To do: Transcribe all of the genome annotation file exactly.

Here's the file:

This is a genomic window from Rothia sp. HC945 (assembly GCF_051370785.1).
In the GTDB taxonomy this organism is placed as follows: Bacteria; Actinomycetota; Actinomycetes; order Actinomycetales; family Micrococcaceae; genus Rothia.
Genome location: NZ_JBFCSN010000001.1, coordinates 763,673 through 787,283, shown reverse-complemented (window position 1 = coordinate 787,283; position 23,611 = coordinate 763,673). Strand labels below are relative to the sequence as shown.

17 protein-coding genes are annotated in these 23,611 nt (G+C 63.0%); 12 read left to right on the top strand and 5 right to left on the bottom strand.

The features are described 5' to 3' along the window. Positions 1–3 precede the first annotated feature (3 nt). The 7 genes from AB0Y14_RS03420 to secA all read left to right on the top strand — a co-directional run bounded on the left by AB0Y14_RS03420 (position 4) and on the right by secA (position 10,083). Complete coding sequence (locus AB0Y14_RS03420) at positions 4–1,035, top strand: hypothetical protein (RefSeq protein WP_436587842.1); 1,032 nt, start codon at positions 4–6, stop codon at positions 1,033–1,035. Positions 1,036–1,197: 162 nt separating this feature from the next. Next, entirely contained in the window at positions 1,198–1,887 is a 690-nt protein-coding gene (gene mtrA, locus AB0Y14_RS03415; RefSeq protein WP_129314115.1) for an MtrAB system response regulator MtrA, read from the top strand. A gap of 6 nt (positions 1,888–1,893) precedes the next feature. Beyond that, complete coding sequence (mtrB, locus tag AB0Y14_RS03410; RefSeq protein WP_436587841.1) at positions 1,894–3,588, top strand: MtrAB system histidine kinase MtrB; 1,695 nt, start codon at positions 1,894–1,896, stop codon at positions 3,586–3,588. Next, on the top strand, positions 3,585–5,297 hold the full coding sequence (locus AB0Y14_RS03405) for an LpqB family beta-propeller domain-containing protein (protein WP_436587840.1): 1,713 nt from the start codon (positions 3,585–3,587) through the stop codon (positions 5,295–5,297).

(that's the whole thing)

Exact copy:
This is a genomic window from Rothia sp. HC945 (assembly GCF_051370785.1).
In the GTDB taxonomy this organism is placed as follows: Bacteria; Actinomycetota; Actinomycetes; order Actinomycetales; family Micrococcaceae; genus Rothia.
Genome location: NZ_JBFCSN010000001.1, coordinates 763,673 through 787,283, shown reverse-complemented (window position 1 = coordinate 787,283; position 23,611 = coordinate 763,673). Strand labels below are relative to the sequence as shown.

17 protein-coding genes are annotated in these 23,611 nt (G+C 63.0%); 12 read left to right on the top strand and 5 right to left on the bottom strand.

The features are described 5' to 3' along the window. Positions 1–3 precede the first annotated feature (3 nt). The 7 genes from AB0Y14_RS03420 to secA all read left to right on the top strand — a co-directional run bounded on the left by AB0Y14_RS03420 (position 4) and on the right by secA (position 10,083). Complete coding sequence (locus AB0Y14_RS03420) at positions 4–1,035, top strand: hypothetical protein (RefSeq protein WP_436587842.1); 1,032 nt, start codon at positions 4–6, stop codon at positions 1,033–1,035. Positions 1,036–1,197: 162 nt separating this feature from the next. Next, entirely contained in the window at positions 1,198–1,887 is a 690-nt protein-coding gene (gene mtrA, locus AB0Y14_RS03415; RefSeq protein WP_129314115.1) for an MtrAB system response regulator MtrA, read from the top strand. A gap of 6 nt (positions 1,888–1,893) precedes the next feature. Beyond that, complete coding sequence (mtrB, locus tag AB0Y14_RS03410; RefSeq protein WP_436587841.1) at positions 1,894–3,588, top strand: MtrAB system histidine kinase MtrB; 1,695 nt, start codon at positions 1,894–1,896, stop codon at positions 3,586–3,588. Next, on the top strand, positions 3,585–5,297 hold the full coding sequence (locus AB0Y14_RS03405) for an LpqB family beta-propeller domain-containing protein (protein WP_436587840.1): 1,713 nt from the start codon (positions 3,585–3,587) through the stop codon (positions 5,295–5,297).